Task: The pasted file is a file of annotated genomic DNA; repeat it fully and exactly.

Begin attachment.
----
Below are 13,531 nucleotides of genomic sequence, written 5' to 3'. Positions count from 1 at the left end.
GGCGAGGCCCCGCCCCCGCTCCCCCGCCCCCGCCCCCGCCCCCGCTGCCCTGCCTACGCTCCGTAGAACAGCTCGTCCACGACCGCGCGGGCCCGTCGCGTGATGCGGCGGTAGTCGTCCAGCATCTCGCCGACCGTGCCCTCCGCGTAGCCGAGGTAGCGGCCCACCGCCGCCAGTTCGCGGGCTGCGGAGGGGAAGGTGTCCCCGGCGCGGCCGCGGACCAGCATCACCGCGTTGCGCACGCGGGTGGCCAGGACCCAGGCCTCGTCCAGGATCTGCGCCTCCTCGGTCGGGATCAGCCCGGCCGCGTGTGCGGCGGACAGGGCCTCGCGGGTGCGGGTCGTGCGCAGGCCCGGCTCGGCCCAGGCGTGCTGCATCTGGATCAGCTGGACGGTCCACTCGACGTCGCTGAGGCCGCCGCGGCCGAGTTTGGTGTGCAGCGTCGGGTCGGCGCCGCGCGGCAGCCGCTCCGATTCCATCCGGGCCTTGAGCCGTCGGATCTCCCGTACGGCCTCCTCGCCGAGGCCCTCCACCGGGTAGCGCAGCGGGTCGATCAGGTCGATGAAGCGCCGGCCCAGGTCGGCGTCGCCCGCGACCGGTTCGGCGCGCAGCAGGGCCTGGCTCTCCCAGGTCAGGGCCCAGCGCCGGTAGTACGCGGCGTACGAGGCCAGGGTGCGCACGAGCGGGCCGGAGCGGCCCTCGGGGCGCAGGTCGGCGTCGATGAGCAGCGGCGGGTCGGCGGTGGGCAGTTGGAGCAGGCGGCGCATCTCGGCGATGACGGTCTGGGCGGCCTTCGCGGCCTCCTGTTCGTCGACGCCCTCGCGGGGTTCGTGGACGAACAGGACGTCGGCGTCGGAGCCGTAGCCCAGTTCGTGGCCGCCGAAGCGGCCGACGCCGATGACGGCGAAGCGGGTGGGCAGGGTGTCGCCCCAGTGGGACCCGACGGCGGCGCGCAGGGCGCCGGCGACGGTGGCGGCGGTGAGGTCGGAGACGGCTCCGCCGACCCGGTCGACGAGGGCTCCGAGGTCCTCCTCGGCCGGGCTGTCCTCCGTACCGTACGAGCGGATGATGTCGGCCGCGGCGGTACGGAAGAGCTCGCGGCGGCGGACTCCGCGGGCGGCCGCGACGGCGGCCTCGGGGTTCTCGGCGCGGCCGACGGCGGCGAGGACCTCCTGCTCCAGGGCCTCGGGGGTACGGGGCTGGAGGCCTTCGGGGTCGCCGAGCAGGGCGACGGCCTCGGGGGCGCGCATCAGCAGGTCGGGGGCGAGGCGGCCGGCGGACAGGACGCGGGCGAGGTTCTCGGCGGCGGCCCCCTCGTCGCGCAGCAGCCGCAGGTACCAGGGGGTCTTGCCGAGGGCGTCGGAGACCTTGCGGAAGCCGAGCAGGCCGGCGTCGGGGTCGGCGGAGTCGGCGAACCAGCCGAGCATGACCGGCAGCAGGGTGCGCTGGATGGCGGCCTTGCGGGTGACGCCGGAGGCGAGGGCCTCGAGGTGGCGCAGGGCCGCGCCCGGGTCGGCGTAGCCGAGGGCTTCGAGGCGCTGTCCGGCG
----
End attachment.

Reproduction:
Below are 13,531 nucleotides of genomic sequence, written 5' to 3'. Positions count from 1 at the left end.
GGCGAGGCCCCGCCCCCGCTCCCCCGCCCCCGCCCCCGCCCCCGCTGCCCTGCCTACGCTCCGTAGAACAGCTCGTCCACGACCGCGCGGGCCCGTCGCGTGATGCGGCGGTAGTCGTCCAGCATCTCGCCGACCGTGCCCTCCGCGTAGCCGAGGTAGCGGCCCACCGCCGCCAGTTCGCGGGCTGCGGAGGGGAAGGTGTCCCCGGCGCGGCCGCGGACCAGCATCACCGCGTTGCGCACGCGGGTGGCCAGGACCCAGGCCTCGTCCAGGATCTGCGCCTCCTCGGTCGGGATCAGCCCGGCCGCGTGTGCGGCGGACAGGGCCTCGCGGGTGCGGGTCGTGCGCAGGCCCGGCTCGGCCCAGGCGTGCTGCATCTGGATCAGCTGGACGGTCCACTCGACGTCGCTGAGGCCGCCGCGGCCGAGTTTGGTGTGCAGCGTCGGGTCGGCGCCGCGCGGCAGCCGCTCCGATTCCATCCGGGCCTTGAGCCGTCGGATCTCCCGTACGGCCTCCTCGCCGAGGCCCTCCACCGGGTAGCGCAGCGGGTCGATCAGGTCGATGAAGCGCCGGCCCAGGTCGGCGTCGCCCGCGACCGGTTCGGCGCGCAGCAGGGCCTGGCTCTCCCAGGTCAGGGCCCAGCGCCGGTAGTACGCGGCGTACGAGGCCAGGGTGCGCACGAGCGGGCCGGAGCGGCCCTCGGGGCGCAGGTCGGCGTCGATGAGCAGCGGCGGGTCGGCGGTGGGCAGTTGGAGCAGGCGGCGCATCTCGGCGATGACGGTCTGGGCGGCCTTCGCGGCCTCCTGTTCGTCGACGCCCTCGCGGGGTTCGTGGACGAACAGGACGTCGGCGTCGGAGCCGTAGCCCAGTTCGTGGCCGCCGAAGCGGCCGACGCCGATGACGGCGAAGCGGGTGGGCAGGGTGTCGCCCCAGTGGGACCCGACGGCGGCGCGCAGGGCGCCGGCGACGGTGGCGGCGGTGAGGTCGGAGACGGCTCCGCCGACCCGGTCGACGAGGGCTCCGAGGTCCTCCTCGGCCGGGCTGTCCTCCGTACCGTACGAGCGGATGATGTCGGCCGCGGCGGTACGGAAGAGCTCGCGGCGGCGGACTCCGCGGGCGGCCGCGACGGCGGCCTCGGGGTTCTCGGCGCGGCCGACGGCGGCGAGGACCTCCTGCTCCAGGGCCTCGGGGGTACGGGGCTGGAGGCCTTCGGGGTCGCCGAGCAGGGCGACGGCCTCGGGGGCGCGCATCAGCAGGTCGGGGGCGAGGCGGCCGGCGGACAGGACGCGGGCGAGGTTCTCGGCGGCGGCCCCCTCGTCGCGCAGCAGCCGCAGGTACCAGGGGGTCTTGCCGAGGGCGTCGGAGACCTTGCGGAAGCCGAGCAGGCCGGCGTCGGGGTCGGCGGAGTCGGCGAACCAGCCGAGCATGACCGGCAGCAGGGTGCGCTGGATGGCGGCCTTGCGGGTGACGCCGGAGGCGAGGGCCTCGAGGTGGCGCAGGGCCGCGCCCGGGTCGGCGTAGCCGAGGGCTTCGAGGCGCTGTCCGGCG